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After Major SCOTUS Decision, School District Agrees It ‘Shall Not Interfere’ with On-Field Prayer When Football Coach Returns to Sidelines This Spring

football coach Joe Kennedy

Former Bremerton High School assistant football coach Joe Kennedy kneels in front of the U.S. Supreme Court after his legal case, Kennedy vs. Bremerton School District, was argued before the court on April 25, 2022 in Washington, DC.

Joe Kennedy, widely known as the “praying football coach” after successfully taking his case to the Supreme Court of the United States, will finally return to coaching eight years after he was put on leave for praying with students on-field.

SCOTUS ruled 6-3 in Kennedy’s favor last June. In doing so, the high court upended decades of precedent providing structure to challenges of government “endorsement” of religion.

Kennedy had been the head coach for the junior varsity football team and an assistant coach for the varsity team at Bremerton High School from 2008-2015. He regularly kneeled and briefly prayed at the 50-yard line after football games. According to the coach, he was simply fulfilling a personal pledge to “give [God] the glory after every game, win or lose.” Students were not required, but were “invited” to join Kennedy in prayer.

When the school district became concerned that Kennedy’s praying posed legal concerns, it instructed him to stop the practice. Kennedy refused, and after several jousts with the district and local press, the case escalated to a First Amendment lawsuit in federal court.

Ultimately, Kennedy won his case at the hands of a conservative Supreme Court that has become increasingly friendly to religious liberty claims. Later, the case was remanded to provide Kennedy relief consistent with the ruling.

Following the ruling in Kennedy’s favor, many expected to find the coach on the sidelines as the Bremerton High School Knights began their season in September 2022. Kennedy’s employment had never been terminated by the district because of his controversial praying; rather, the district maintained that Kennedy’s contract had expired and the district chose not to renew it.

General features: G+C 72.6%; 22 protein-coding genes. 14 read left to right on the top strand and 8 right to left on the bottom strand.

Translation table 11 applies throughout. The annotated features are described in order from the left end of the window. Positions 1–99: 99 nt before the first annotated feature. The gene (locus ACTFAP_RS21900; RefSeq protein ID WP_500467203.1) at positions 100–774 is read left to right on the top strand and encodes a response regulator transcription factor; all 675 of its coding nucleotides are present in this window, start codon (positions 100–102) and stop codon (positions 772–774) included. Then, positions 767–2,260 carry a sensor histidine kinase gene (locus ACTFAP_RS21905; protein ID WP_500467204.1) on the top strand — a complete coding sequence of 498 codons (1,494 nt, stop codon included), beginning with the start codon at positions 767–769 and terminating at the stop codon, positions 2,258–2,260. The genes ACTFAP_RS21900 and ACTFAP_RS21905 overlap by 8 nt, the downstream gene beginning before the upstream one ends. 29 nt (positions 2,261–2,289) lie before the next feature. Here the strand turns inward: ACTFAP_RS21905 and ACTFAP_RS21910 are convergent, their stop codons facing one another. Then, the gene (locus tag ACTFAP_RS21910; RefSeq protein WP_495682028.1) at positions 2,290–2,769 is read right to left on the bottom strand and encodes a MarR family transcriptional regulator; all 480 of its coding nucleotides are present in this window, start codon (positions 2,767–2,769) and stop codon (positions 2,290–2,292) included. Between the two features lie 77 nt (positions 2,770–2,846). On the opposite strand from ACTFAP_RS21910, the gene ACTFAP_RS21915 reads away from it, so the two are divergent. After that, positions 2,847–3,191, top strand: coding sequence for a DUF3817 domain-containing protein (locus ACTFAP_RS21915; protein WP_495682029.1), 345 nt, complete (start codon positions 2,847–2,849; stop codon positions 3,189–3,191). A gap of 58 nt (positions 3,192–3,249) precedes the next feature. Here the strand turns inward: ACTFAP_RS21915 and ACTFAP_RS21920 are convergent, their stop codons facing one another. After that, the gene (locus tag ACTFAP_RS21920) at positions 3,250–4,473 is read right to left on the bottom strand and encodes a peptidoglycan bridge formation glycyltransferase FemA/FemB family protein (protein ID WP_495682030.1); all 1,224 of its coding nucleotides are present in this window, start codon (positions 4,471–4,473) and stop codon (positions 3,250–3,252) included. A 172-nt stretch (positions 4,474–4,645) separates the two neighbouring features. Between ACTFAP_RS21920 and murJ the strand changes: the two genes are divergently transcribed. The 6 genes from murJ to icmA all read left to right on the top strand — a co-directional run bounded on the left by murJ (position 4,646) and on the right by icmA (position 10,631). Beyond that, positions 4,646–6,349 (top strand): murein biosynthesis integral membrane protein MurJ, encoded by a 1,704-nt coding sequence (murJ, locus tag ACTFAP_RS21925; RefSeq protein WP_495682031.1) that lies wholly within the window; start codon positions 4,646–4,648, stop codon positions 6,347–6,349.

There are conflicting reports about what has happened since Kennedy’s win at SCOTUS. The school district says it complied with the Supreme Court’s order and offered to reinstate Kennedy — but that Kennedy never officially reapplied for the position.

“He’s had the paperwork for his reinstatement since August 8th, and we haven’t gotten so much as a phone call,” Bremerton schools spokesperson Karen Bevers told the Seattle Times in September 2022.

Lawyers for Kennedy, however, say that the coach has been trying to get back on the field for years, and that the school district has thwarted his efforts at every turn. Although the Supreme Court ruled that Kennedy has the right to his position, the parties still needed to work out the specifics — which includes Kennedy’s claim for $5.5 million in attorneys fees and the terms of the coach’s return to work.

The two sides were not able to resolve their negotiations before the start of the season. Although Kennedy did not make an immediate return to the filed, he began using his notoriety as a springboard into speaking engagements and public events.

A court filing Tuesday, however, indicates that Kennedy will indeed retake the field as a coach.

Kennedy and the Bremerton School District filed a joint stipulation indicating that Kennedy will be reinstated in his position as assistant coach no later than March 15, 2023. The parties also agreed that once Kennedy resumes coaching, the district “shall not interfere with or prohibit Kennedy from offering a prayer consistent with the U.S. Supreme Court’s opinion,” though they noted that they continue to disagree with the specific wording of the proposed court order on the injunction.

Further, the district “cannot retaliate against or take any future adverse employment action against Kennedy for conduct that complies with the terms of the Court’s Order.” The stipulation also agrees that Kennedy is entitled to “reasonable attorneys fees” and directs him to submit records to back up any fee claims.

“When the US Supreme Court concluded that Coach Kennedy’s prayer by himself at the 50-yard line after games was in keeping with the Constitution and our nation’s best traditions, it was inevitable that he would return to the field,” Jeremy Dys, who represents Kennedy as senior counsel with First Liberty, told Law&Crime on Friday. “Coach looks forward to returning with his guys on or before March 15, 2023.”

When asked to comment on Kennedy’s failure to resume his coaching duties at the start of the 2022-23 season, Dys said the delay was not due to lack of interest on Kennedy’s part, but rather, because the parties had yet to resolve the specifics of their plans.

“Rather than disrupt a season in motion, he thought it better to simply start again when new coaches typically join a team: the spring,” said Dys.

Representatives for the school district did not immediately respond to Law&Crime’s request for comment.

(Photo by Win McNamee/Getty Images)

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Elura is a columnist and trial analyst for Law & Crime. Elura is also a former civil prosecutor for NYC's Administration for Children's Services, the CEO of Lawyer Up, and the author of How To Talk To Your Lawyer and the Legalese-to-English series. Follow Elura on Twitter @elurananos